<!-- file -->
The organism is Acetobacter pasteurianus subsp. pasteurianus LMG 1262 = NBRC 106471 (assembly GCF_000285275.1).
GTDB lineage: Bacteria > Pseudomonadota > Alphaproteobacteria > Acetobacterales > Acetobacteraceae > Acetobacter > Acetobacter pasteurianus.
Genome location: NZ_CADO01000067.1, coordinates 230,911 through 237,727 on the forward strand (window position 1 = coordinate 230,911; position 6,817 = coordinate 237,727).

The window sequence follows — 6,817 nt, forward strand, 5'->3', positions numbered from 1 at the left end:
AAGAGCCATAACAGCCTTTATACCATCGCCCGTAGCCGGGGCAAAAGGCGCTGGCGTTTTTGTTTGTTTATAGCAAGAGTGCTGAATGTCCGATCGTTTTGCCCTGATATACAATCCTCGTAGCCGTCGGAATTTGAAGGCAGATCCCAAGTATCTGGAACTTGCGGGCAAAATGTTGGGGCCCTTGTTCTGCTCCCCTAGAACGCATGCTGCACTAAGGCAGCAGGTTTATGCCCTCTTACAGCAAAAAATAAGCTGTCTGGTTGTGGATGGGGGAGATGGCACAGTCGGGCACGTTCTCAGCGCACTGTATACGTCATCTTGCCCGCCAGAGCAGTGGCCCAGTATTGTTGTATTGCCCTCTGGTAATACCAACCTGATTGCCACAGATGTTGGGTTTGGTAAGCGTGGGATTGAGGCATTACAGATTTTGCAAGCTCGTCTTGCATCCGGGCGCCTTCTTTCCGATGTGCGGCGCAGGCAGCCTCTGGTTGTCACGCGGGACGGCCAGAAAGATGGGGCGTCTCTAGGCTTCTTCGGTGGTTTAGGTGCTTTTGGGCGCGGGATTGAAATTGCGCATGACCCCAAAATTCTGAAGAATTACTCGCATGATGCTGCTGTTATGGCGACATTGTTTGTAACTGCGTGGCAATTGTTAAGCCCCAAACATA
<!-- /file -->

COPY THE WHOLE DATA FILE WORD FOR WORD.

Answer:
The organism is Acetobacter pasteurianus subsp. pasteurianus LMG 1262 = NBRC 106471 (assembly GCF_000285275.1).
GTDB lineage: Bacteria > Pseudomonadota > Alphaproteobacteria > Acetobacterales > Acetobacteraceae > Acetobacter > Acetobacter pasteurianus.
Genome location: NZ_CADO01000067.1, coordinates 230,911 through 237,727 on the forward strand (window position 1 = coordinate 230,911; position 6,817 = coordinate 237,727).

The window sequence follows — 6,817 nt, forward strand, 5'->3', positions numbered from 1 at the left end:
AAGAGCCATAACAGCCTTTATACCATCGCCCGTAGCCGGGGCAAAAGGCGCTGGCGTTTTTGTTTGTTTATAGCAAGAGTGCTGAATGTCCGATCGTTTTGCCCTGATATACAATCCTCGTAGCCGTCGGAATTTGAAGGCAGATCCCAAGTATCTGGAACTTGCGGGCAAAATGTTGGGGCCCTTGTTCTGCTCCCCTAGAACGCATGCTGCACTAAGGCAGCAGGTTTATGCCCTCTTACAGCAAAAAATAAGCTGTCTGGTTGTGGATGGGGGAGATGGCACAGTCGGGCACGTTCTCAGCGCACTGTATACGTCATCTTGCCCGCCAGAGCAGTGGCCCAGTATTGTTGTATTGCCCTCTGGTAATACCAACCTGATTGCCACAGATGTTGGGTTTGGTAAGCGTGGGATTGAGGCATTACAGATTTTGCAAGCTCGTCTTGCATCCGGGCGCCTTCTTTCCGATGTGCGGCGCAGGCAGCCTCTGGTTGTCACGCGGGACGGCCAGAAAGATGGGGCGTCTCTAGGCTTCTTCGGTGGTTTAGGTGCTTTTGGGCGCGGGATTGAAATTGCGCATGACCCCAAAATTCTGAAGAATTACTCGCATGATGCTGCTGTTATGGCGACATTGTTTGTAACTGCGTGGCAATTGTTAAGCCCCAAACATA